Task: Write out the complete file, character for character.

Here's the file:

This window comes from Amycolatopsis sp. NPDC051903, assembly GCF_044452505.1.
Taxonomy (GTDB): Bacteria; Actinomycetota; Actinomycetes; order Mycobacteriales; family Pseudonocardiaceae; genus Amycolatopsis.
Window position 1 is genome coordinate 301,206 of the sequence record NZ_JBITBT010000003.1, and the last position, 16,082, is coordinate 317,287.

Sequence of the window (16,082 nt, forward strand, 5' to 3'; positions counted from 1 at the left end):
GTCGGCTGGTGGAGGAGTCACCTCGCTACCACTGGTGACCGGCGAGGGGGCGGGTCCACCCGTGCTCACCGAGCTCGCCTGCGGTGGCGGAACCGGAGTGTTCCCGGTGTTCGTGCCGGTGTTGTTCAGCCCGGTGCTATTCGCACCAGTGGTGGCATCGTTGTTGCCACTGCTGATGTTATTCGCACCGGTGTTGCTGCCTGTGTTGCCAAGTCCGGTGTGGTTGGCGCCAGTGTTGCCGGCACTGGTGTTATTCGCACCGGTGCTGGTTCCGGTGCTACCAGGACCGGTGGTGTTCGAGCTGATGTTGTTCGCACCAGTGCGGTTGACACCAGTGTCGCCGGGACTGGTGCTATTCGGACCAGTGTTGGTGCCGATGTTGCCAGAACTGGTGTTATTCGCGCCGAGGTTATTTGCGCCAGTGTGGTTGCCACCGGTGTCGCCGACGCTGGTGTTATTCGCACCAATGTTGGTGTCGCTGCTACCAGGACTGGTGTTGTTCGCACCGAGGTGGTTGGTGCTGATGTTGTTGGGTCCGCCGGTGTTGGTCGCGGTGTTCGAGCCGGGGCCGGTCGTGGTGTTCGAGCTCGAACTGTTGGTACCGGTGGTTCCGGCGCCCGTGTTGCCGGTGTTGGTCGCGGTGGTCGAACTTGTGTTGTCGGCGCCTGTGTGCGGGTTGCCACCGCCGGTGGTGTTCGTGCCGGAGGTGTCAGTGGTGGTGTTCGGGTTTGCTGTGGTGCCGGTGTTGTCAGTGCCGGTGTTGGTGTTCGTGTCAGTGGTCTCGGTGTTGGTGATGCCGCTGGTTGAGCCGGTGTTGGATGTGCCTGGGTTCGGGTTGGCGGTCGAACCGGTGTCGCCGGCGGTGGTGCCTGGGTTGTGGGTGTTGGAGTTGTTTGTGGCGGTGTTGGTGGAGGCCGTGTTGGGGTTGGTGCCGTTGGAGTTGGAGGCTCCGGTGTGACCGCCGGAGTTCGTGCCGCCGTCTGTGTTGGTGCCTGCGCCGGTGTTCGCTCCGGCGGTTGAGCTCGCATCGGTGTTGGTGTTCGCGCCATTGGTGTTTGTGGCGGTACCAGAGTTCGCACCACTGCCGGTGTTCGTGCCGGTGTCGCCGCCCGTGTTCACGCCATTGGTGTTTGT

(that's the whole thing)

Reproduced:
This window comes from Amycolatopsis sp. NPDC051903, assembly GCF_044452505.1.
Taxonomy (GTDB): Bacteria; Actinomycetota; Actinomycetes; order Mycobacteriales; family Pseudonocardiaceae; genus Amycolatopsis.
Window position 1 is genome coordinate 301,206 of the sequence record NZ_JBITBT010000003.1, and the last position, 16,082, is coordinate 317,287.

Sequence of the window (16,082 nt, forward strand, 5' to 3'; positions counted from 1 at the left end):
GTCGGCTGGTGGAGGAGTCACCTCGCTACCACTGGTGACCGGCGAGGGGGCGGGTCCACCCGTGCTCACCGAGCTCGCCTGCGGTGGCGGAACCGGAGTGTTCCCGGTGTTCGTGCCGGTGTTGTTCAGCCCGGTGCTATTCGCACCAGTGGTGGCATCGTTGTTGCCACTGCTGATGTTATTCGCACCGGTGTTGCTGCCTGTGTTGCCAAGTCCGGTGTGGTTGGCGCCAGTGTTGCCGGCACTGGTGTTATTCGCACCGGTGCTGGTTCCGGTGCTACCAGGACCGGTGGTGTTCGAGCTGATGTTGTTCGCACCAGTGCGGTTGACACCAGTGTCGCCGGGACTGGTGCTATTCGGACCAGTGTTGGTGCCGATGTTGCCAGAACTGGTGTTATTCGCGCCGAGGTTATTTGCGCCAGTGTGGTTGCCACCGGTGTCGCCGACGCTGGTGTTATTCGCACCAATGTTGGTGTCGCTGCTACCAGGACTGGTGTTGTTCGCACCGAGGTGGTTGGTGCTGATGTTGTTGGGTCCGCCGGTGTTGGTCGCGGTGTTCGAGCCGGGGCCGGTCGTGGTGTTCGAGCTCGAACTGTTGGTACCGGTGGTTCCGGCGCCCGTGTTGCCGGTGTTGGTCGCGGTGGTCGAACTTGTGTTGTCGGCGCCTGTGTGCGGGTTGCCACCGCCGGTGGTGTTCGTGCCGGAGGTGTCAGTGGTGGTGTTCGGGTTTGCTGTGGTGCCGGTGTTGTCAGTGCCGGTGTTGGTGTTCGTGTCAGTGGTCTCGGTGTTGGTGATGCCGCTGGTTGAGCCGGTGTTGGATGTGCCTGGGTTCGGGTTGGCGGTCGAACCGGTGTCGCCGGCGGTGGTGCCTGGGTTGTGGGTGTTGGAGTTGTTTGTGGCGGTGTTGGTGGAGGCCGTGTTGGGGTTGGTGCCGTTGGAGTTGGAGGCTCCGGTGTGACCGCCGGAGTTCGTGCCGCCGTCTGTGTTGGTGCCTGCGCCGGTGTTCGCTCCGGCGGTTGAGCTCGCATCGGTGTTGGTGTTCGCGCCATTGGTGTTTGTGGCGGTACCAGAGTTCGCACCACTGCCGGTGTTCGTGCCGGTGTCGCCGCCCGTGTTCACGCCATTGGTGTTTGT